International Womens Day

Happy International Womens Day!
A day to celebrate woman all over the world!

Did you know that Autism is less likely or less diagnosed in girls?
Parents of girls on the spectrum, such as myself, are helping to raise awareness about female Autism and the fact that there needs to be better recognition, acceptance and diagnosis.
As a mum I blog my girls good and bad moments and how she copes daily.
I am here to share my experiences and show support for girls and women on the Autistic spectrum.
We had to fight for diagnosis for my girl, we had to fight to lose the stigma of Autism, and had to fight the stereotypes.
We had to fight the Doctors that told us it was unlikely to be Autism because she is a girl.
We had to fight the Doctors that said she had Autistic traits but probably wouldn’t get it recognised or diagnosed, because she is a girl.

My girl has Autism.
My girl has a diagnosis.
We won the fight.

Courtney Love, Darryl Hannah and Susan Boyle are just a few women who are ‘famously’ Autistic.
I use famously as a loose term as it still isn’t widely accepted that women can be on the spectrum, nor is it widely recognised.
Boys outnumber girls in being diagnosed with Autism.
The most widely published ratio is 4:1 meaning 4 times as many boys than girls are diagnosed with Autism.
Parents are faced with barriers from professionals when they suspect Autism in their daughter.
More often than not it is blamed on behaviour, anxiety or paranoid parenting.
We had all of that…..infact we still do!
Getting a diagnosis for a girl is very challenging, stressful and difficult.
Girls don’t fit the narrow criteria of the male dominated guidelines and so parents have to fight to be heard.
Girls present differently to boys, this needs to be addressed and recognised in the diagnostic criteria.

What is not difficult to see are the challenges that girls on the spectrum experience.
People just don’t believe the level of anxiety, social isolation and anger that they feel…..that they are made to feel because they are being told what they experience is ‘normal’, ‘for girls’.
The stereotypical idea that Autism only affects boys is still out there…..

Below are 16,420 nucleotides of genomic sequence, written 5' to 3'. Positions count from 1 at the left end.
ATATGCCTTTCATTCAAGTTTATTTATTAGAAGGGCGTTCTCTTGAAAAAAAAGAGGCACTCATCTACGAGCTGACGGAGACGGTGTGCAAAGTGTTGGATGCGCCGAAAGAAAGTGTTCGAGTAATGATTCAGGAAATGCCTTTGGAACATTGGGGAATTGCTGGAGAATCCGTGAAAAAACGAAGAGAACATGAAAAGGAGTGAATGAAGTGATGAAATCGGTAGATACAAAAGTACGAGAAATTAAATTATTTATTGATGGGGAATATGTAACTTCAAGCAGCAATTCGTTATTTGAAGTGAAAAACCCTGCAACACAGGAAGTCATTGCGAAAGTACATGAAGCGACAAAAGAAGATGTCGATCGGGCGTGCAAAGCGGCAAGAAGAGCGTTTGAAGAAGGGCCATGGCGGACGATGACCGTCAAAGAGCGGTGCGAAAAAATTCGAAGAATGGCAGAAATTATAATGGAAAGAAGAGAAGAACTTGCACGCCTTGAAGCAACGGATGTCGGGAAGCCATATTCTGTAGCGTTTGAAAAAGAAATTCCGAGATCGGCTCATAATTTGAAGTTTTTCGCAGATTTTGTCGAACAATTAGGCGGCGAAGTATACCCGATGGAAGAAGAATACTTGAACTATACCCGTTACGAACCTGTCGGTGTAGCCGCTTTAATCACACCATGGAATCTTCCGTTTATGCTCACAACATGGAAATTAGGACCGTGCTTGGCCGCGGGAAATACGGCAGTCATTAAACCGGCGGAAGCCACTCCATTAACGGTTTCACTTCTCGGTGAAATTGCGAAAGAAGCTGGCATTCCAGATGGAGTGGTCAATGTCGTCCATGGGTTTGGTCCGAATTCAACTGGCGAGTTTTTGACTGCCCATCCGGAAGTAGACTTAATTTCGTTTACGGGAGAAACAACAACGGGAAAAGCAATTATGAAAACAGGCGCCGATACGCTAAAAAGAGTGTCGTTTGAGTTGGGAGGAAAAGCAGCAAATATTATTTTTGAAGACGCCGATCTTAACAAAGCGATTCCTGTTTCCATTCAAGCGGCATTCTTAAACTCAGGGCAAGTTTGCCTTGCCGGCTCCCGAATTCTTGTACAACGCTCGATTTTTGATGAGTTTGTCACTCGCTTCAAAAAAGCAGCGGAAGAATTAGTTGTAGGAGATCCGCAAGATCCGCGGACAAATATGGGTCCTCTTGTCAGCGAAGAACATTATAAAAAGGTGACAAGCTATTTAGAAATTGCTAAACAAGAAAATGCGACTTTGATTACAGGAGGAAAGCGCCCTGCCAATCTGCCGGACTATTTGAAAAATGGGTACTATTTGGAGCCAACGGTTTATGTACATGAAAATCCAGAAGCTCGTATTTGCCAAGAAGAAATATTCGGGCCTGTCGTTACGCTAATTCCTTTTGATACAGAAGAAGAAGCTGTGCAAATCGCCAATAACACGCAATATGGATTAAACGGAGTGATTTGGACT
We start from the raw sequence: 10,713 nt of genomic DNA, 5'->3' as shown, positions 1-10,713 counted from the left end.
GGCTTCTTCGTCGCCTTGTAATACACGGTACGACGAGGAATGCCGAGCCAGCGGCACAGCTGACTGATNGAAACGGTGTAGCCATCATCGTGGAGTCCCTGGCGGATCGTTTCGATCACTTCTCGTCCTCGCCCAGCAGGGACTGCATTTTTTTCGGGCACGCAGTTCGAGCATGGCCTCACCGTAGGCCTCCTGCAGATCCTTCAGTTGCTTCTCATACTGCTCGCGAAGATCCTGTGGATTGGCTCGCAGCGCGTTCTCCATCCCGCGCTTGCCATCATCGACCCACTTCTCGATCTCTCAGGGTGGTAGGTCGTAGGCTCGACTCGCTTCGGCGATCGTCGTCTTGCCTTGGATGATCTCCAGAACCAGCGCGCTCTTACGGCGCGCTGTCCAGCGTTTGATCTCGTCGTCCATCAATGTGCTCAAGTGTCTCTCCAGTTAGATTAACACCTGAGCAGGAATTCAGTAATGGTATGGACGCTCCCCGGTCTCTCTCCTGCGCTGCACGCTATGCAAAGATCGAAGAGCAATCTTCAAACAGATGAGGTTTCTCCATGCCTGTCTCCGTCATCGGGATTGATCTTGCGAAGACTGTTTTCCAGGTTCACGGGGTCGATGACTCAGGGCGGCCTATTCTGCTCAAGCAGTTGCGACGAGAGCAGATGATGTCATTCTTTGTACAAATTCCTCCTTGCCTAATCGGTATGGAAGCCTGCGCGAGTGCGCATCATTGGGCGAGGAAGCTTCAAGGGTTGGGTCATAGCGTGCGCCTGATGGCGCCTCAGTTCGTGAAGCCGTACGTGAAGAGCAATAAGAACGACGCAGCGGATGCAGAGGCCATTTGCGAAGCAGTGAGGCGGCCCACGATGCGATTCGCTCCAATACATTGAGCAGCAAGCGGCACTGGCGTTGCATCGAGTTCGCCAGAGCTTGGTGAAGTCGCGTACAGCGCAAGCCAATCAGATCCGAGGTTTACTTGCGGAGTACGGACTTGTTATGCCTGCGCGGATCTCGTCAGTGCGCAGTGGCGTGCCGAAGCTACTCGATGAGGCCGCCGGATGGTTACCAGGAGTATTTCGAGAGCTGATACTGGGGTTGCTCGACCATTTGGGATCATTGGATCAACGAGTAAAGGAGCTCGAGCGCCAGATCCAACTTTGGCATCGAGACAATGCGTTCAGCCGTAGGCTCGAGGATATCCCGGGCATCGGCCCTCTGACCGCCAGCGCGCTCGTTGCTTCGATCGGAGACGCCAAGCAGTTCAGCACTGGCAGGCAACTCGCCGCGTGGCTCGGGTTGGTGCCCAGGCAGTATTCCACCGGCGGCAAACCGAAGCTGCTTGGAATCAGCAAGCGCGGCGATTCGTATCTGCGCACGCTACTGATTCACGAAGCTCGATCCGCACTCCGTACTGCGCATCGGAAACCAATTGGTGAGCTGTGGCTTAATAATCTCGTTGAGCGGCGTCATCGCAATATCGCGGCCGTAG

The reality is, however, that it is affecting both sexes, but goes undiagnosed in alot of girls.
Not primarily because Doctors don’t see the Autism, but because girls seem to have developed a coping mechanism, they are more subtle, can engage in social situations and make eye contact.
They use behaviours such as masking and mimicking so they can fit in and be like everyone else.
They exhibit less severe and different symptoms to boys.
The severity is what makes professionals question the diagnosis.
Girls tend to be on the less severe, high functioning end of the spectrum.

The awareness that girls present very differently to boys with Autism is increasing……..but very slowly.
Gone are the days where Autism was thought to be a male condition.

But still being a girl with Autism is hard.
It isn’t readily accepted. The help isn’t out there.
Diagnosis is being missed and girls are going on to develop mental health problems as they mature.

As a parent of a girl with Autism I will continue to share my experiences, the daily ups and downs and coping methods!
I will continue to draw strength from the amazing women/mums of Autistic children that I have met.
We will continue to support each other.

Happy International Womens day to all the girls and ladies who have Autism, and also to all the Mums, Carers, Nans, Teachers, Nurses……anyone who has been touched by Autism in their lives.

Together we will stand proud and support each other.
Together we will raise awareness of our girls.

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